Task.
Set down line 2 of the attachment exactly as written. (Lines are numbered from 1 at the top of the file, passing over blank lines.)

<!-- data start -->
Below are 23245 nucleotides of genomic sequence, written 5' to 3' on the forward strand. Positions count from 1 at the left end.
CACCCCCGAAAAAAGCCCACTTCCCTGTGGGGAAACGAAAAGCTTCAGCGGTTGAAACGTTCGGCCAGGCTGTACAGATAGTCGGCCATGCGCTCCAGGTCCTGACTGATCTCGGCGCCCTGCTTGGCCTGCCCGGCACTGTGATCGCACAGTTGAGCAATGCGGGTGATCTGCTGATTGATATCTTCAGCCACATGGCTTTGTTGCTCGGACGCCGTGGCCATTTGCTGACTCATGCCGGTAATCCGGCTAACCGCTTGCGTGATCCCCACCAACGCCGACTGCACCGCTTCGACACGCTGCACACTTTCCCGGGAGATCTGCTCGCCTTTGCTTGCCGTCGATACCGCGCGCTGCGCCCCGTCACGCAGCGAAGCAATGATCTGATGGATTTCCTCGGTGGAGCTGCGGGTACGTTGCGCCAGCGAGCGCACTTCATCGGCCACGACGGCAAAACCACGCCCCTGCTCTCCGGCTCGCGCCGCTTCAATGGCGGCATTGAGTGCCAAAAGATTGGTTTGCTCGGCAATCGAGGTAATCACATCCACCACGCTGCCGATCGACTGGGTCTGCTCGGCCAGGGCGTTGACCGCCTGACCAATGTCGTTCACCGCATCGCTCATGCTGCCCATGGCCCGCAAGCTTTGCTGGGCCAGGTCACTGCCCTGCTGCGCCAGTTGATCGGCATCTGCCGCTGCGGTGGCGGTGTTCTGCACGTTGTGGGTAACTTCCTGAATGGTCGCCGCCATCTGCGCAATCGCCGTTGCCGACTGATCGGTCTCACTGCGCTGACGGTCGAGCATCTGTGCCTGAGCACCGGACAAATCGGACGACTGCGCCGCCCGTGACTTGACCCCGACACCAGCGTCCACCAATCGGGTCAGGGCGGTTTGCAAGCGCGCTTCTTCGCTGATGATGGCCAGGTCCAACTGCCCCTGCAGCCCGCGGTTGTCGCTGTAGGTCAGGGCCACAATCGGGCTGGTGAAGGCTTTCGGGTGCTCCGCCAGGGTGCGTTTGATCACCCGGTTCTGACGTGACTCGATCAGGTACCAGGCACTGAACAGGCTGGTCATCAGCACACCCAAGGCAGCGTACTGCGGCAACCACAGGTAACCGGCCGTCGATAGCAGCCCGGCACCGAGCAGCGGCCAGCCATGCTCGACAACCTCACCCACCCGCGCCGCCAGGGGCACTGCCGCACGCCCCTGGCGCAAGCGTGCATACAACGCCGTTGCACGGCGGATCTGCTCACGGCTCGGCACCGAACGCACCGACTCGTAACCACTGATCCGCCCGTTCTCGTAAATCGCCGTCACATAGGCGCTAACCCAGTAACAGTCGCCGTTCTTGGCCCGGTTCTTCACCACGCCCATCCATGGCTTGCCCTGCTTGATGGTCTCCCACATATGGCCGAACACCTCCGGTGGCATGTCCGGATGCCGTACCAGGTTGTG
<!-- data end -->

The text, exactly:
CACCCCCGAAAAAAGCCCACTTCCCTGTGGGGAAACGAAAAGCTTCAGCGGTTGAAACGTTCGGCCAGGCTGTACAGATAGTCGGCCATGCGCTCCAGGTCCTGACTGATCTCGGCGCCCTGCTTGGCCTGCCCGGCACTGTGATCGCACAGTTGAGCAATGCGGGTGATCTGCTGATTGATATCTTCAGCCACATGGCTTTGTTGCTCGGACGCCGTGGCCATTTGCTGACTCATGCCGGTAATCCGGCTAACCGCTTGCGTGATCCCCACCAACGCCGACTGCACCGCTTCGACACGCTGCACACTTTCCCGGGAGATCTGCTCGCCTTTGCTTGCCGTCGATACCGCGCGCTGCGCCCCGTCACGCAGCGAAGCAATGATCTGATGGATTTCCTCGGTGGAGCTGCGGGTACGTTGCGCCAGCGAGCGCACTTCATCGGCCACGACGGCAAAACCACGCCCCTGCTCTCCGGCTCGCGCCGCTTCAATGGCGGCATTGAGTGCCAAAAGATTGGTTTGCTCGGCAATCGAGGTAATCACATCCACCACGCTGCCGATCGACTGGGTCTGCTCGGCCAGGGCGTTGACCGCCTGACCAATGTCGTTCACCGCATCGCTCATGCTGCCCATGGCCCGCAAGCTTTGCTGGGCCAGGTCACTGCCCTGCTGCGCCAGTTGATCGGCATCTGCCGCTGCGGTGGCGGTGTTCTGCACGTTGTGGGTAACTTCCTGAATGGTCGCCGCCATCTGCGCAATCGCCGTTGCCGACTGATCGGTCTCACTGCGCTGACGGTCGAGCATCTGTGCCTGAGCACCGGACAAATCGGACGACTGCGCCGCCCGTGACTTGACCCCGACACCAGCGTCCACCAATCGGGTCAGGGCGGTTTGCAAGCGCGCTTCTTCGCTGATGATGGCCAGGTCCAACTGCCCCTGCAGCCCGCGGTTGTCGCTGTAGGTCAGGGCCACAATCGGGCTGGTGAAGGCTTTCGGGTGCTCCGCCAGGGTGCGTTTGATCACCCGGTTCTGACGTGACTCGATCAGGTACCAGGCACTGAACAGGCTGGTCATCAGCACACCCAAGGCAGCGTACTGCGGCAACCACAGGTAACCGGCCGTCGATAGCAGCCCGGCACCGAGCAGCGGCCAGCCATGCTCGACAACCTCACCCACCCGCGCCGCCAGGGGCACTGCCGCACGCCCCTGGCGCAAGCGTGCATACAACGCCGTTGCACGGCGGATCTGCTCACGGCTCGGCACCGAACGCACCGACTCGTAACCACTGATCCGCCCGTTCTCGTAAATCGCCGTCACATAGGCGCTAACCCAGTAACAGTCGCCGTTCTTGGCCCGGTTCTTCACCACGCCCATCCATGGCTTGCCCTGCTTGATGGTCTCCCACATATGGCCGAACACCTCCGGTGGCATGTCCGGATGCCGTACCAGGTTGTG